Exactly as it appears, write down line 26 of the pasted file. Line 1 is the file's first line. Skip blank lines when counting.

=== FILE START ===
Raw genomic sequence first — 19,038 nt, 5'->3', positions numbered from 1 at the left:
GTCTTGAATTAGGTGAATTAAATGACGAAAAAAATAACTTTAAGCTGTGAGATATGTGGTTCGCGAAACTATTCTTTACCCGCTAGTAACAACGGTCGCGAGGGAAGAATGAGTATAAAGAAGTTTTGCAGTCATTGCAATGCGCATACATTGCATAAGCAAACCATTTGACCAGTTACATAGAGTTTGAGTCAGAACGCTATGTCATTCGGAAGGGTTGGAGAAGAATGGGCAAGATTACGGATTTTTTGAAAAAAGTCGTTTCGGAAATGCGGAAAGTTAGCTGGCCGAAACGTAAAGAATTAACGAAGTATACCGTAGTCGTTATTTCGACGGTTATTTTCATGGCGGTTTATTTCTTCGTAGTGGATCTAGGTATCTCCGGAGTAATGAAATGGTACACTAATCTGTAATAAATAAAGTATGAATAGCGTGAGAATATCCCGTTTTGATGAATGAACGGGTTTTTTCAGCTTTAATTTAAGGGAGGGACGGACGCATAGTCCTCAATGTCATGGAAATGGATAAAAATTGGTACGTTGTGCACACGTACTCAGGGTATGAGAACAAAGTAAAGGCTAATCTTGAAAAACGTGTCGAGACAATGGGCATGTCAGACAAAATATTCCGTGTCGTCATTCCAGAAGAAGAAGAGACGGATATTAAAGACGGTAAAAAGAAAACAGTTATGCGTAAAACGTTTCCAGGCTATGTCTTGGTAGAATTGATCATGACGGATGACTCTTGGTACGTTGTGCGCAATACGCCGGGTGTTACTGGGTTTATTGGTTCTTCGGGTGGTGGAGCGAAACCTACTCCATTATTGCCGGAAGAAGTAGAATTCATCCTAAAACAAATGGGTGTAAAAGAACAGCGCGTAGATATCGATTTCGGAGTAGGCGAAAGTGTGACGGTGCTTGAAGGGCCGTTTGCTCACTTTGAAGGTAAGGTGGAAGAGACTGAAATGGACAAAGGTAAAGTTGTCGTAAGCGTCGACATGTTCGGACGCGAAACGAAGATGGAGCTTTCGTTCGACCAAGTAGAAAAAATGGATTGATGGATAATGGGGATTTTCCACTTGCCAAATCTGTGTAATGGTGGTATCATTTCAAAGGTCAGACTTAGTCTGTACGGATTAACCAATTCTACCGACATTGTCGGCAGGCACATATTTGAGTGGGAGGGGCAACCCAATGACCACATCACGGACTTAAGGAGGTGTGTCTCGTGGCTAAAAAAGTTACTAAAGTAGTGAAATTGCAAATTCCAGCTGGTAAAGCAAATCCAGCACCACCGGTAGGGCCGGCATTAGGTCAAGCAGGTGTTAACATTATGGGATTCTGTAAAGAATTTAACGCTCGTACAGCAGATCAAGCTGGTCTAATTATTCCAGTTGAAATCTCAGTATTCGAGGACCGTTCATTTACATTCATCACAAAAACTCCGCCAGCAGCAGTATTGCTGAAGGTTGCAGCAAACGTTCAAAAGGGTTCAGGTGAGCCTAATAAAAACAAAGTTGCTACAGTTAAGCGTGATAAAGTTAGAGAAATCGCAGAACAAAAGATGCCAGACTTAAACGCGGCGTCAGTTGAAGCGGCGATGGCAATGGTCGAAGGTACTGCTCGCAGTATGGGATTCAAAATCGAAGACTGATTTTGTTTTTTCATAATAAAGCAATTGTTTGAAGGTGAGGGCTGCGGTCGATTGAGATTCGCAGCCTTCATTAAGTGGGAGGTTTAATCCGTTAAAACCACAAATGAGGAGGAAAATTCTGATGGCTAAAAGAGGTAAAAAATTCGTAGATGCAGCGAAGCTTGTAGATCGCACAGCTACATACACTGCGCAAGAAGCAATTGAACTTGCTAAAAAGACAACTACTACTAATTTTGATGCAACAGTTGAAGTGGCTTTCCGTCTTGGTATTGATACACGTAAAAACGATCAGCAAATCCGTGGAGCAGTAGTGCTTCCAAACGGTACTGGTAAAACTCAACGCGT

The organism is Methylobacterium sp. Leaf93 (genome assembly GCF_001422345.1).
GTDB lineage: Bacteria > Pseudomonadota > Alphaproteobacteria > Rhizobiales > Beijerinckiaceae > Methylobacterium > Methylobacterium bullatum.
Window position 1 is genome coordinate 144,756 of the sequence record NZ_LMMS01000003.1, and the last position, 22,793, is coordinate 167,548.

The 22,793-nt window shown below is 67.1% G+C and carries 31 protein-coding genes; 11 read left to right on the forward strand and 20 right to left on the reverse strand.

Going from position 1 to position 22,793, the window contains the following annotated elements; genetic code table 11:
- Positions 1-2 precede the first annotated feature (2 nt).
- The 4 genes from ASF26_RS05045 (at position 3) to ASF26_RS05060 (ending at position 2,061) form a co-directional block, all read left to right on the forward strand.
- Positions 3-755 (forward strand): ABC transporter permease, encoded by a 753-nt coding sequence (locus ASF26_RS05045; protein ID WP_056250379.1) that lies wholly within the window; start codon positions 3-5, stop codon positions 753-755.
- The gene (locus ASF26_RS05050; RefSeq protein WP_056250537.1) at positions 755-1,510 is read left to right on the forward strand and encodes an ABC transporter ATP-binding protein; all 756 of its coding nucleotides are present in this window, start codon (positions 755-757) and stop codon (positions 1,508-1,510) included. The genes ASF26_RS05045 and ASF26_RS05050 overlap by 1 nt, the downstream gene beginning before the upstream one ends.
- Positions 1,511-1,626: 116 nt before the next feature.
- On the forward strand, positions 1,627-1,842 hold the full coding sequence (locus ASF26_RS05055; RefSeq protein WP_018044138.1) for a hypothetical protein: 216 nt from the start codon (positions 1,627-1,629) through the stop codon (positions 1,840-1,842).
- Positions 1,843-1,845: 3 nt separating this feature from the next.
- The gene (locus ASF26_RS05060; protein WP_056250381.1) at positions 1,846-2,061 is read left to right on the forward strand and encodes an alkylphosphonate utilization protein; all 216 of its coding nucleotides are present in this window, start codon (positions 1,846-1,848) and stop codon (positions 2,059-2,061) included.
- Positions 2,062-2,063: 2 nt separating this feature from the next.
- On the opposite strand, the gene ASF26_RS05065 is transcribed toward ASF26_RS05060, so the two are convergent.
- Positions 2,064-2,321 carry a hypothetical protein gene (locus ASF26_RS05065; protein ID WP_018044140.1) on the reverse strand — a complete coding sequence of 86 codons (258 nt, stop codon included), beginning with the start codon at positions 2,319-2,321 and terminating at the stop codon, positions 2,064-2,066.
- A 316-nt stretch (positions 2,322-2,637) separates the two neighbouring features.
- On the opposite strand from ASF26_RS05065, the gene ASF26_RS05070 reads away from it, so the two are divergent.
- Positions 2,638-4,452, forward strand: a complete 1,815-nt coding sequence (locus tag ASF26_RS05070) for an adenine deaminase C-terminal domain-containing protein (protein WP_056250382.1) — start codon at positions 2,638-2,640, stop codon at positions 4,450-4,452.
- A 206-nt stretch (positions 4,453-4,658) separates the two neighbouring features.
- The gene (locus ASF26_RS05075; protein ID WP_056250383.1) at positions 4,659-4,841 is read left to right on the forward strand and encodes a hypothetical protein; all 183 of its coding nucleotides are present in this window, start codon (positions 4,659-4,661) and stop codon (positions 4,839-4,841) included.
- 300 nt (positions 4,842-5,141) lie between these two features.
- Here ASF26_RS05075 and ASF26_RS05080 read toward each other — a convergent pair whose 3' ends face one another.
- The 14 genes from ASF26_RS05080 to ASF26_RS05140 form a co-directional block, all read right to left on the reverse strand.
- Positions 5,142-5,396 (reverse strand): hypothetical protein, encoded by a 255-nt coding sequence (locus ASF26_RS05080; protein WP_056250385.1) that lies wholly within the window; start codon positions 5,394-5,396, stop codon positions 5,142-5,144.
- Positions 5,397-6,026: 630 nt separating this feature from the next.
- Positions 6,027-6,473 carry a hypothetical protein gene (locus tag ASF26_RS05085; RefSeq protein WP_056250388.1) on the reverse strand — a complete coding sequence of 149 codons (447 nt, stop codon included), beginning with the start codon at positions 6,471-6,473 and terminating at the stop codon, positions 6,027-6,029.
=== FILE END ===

- The 14 genes from ASF26_RS05080 to ASF26_RS05140 form a co-directional block, all read right to left on the reverse strand.